On Thursday, I had dinner with my family at my sister’s house, and we had chicken and sausage cooked on the grill. My almost 7-year-old nephew proclaimed to all gathered, “I love sausage!” “Raise your hand if you love sausage”. My mother took the occasion to tell him, “We love people, we don’t love things. We can like things.” He pondered this correction a moment and then said, “Raise your hand if you like sausage. Doesn’t everybody like sausage?” My father responded, “Well, your Aunt Jeannette and cousin Erica do not like sausage. They don’t eat meat.” This was the simplest way to explain to a 7-year-old carnivore the reason why some people he knows are vegetarians, but in fact, I’m sure that on some level, my aunt and cousin really do like the taste of sausage, but for health or moral reasons, they have chosen not to eat meat. For a higher purpose or a goal that they are committed to, they freely sacrifice something that they like. That higher goal determines what they do and do not eat. After an American gymnast won the gold medal last Olympics, the TV interviewer asked her, “After all your hard work and training, what are you going to treat yourself to?” The gymnast, all smiles, said, “I’m going to have a bacon double cheeseburger.” It seems crazy to think that a teen-age girl would not permit herself to eat even one cheeseburger in almost a year’s time, but because her goal was so high – to be the best in the world, she readily let go of something she loved in pursuit of that goal. When one has a goal that gives meaning and purpose to life, all the other decisions in life are ordered to that goal. The high goal that one is seeking does not devalue the lesser good but in fact gives it a deeper meaning and value in relation to that goal.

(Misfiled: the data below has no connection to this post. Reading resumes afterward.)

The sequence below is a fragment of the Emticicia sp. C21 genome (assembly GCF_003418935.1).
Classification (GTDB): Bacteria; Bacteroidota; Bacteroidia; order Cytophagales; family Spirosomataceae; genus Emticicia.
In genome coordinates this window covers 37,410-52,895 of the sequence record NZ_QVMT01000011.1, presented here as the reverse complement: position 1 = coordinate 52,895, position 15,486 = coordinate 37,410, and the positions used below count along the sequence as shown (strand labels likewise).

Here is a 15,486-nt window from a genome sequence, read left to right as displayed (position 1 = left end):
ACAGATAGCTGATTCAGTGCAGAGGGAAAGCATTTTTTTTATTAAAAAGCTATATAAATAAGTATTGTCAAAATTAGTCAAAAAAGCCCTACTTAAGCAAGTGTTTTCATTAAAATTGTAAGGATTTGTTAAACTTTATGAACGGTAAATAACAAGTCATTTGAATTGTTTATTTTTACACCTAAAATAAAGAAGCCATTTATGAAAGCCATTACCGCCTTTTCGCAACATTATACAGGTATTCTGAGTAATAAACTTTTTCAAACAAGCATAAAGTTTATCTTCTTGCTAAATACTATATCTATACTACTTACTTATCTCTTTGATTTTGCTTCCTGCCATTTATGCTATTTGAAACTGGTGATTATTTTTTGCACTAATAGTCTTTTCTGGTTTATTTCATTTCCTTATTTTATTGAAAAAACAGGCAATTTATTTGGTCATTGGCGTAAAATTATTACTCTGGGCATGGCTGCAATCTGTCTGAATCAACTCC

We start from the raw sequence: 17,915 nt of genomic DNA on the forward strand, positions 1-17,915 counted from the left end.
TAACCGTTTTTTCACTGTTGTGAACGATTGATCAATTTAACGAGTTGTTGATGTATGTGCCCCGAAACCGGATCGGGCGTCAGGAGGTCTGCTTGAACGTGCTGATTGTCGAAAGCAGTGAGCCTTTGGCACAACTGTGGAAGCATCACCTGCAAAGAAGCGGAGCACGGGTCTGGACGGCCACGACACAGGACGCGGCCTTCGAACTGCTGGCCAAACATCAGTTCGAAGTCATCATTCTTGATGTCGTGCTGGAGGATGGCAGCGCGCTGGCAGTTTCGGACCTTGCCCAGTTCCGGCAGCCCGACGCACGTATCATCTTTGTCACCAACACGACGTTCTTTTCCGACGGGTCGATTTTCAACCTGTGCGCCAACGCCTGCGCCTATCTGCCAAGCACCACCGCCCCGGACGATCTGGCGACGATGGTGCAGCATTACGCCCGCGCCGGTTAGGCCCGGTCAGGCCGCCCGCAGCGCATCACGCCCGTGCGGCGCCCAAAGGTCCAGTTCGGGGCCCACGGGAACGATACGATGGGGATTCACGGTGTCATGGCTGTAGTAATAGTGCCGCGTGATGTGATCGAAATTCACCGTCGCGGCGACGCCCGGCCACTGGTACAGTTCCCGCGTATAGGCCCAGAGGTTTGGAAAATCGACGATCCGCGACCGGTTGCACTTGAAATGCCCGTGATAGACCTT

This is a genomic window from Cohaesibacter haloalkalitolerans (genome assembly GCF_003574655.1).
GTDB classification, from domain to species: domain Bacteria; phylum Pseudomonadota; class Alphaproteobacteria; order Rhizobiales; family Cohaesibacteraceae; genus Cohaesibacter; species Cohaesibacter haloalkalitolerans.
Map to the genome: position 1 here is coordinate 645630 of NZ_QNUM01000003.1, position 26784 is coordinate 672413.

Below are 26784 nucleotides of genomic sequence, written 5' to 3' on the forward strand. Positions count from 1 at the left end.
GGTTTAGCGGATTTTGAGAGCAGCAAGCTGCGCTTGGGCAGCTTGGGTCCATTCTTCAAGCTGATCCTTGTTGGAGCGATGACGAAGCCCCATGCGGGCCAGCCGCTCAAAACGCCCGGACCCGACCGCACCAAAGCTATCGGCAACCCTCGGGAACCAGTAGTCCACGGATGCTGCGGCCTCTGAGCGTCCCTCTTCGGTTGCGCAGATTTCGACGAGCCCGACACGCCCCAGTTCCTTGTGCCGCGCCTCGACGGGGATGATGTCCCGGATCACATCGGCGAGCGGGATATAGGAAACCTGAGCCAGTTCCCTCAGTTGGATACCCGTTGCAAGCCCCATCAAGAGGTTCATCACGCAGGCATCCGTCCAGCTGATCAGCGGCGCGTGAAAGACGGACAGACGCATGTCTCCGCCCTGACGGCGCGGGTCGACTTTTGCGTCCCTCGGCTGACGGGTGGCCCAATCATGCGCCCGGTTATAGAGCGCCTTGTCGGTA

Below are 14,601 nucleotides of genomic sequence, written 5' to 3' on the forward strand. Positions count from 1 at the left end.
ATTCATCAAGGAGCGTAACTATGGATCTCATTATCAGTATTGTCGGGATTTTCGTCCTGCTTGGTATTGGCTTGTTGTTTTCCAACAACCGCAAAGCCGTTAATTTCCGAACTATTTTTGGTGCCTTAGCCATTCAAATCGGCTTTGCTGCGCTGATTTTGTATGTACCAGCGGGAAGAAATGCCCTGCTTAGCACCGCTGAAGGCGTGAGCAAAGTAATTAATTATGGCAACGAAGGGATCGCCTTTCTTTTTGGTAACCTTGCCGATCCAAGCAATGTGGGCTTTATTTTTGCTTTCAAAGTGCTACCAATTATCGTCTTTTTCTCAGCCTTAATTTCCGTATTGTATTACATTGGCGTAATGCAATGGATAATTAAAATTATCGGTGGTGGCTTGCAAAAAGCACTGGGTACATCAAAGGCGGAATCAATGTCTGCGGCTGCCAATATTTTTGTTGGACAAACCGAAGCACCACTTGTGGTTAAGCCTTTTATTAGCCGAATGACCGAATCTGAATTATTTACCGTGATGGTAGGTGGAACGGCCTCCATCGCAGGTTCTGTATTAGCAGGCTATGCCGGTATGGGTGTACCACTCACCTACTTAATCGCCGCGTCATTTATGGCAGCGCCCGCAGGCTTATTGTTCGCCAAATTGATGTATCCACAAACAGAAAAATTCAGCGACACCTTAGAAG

This is the way to understand what Jesus means when he turns to the crowd following him and says, “If any one comes to me without hating his father and mother, wife and children, brothers and sisters, and even his own life, he cannot be my disciple” (Lk 14:25-26). Jesus is not saying that we have to literally “hate” or despise our family members to be his disciples, but he is saying instead that following him is the highest value or goal in life. Being his disciple is what gives meaning and purpose to life and our desire for him must reorder everything in life, even the relationships and things that we value most. If we are not “all in” when it comes to following Jesus, we cannot be or call ourselves his disciple. I recently heard an interview with a congressman who was a Navy SEAL. The interviewer asked him, knowing how hard and brutal the training was, “Did you ever doubt that you would make it through the training?” The congressman laughed and said, “If I had any doubts, I would not have made it. The decision to be a SEAL is made before the training begins. If you go in thinking, ‘I’ll give it a try, but if it doesn’t work out, ….’ you will never make it.”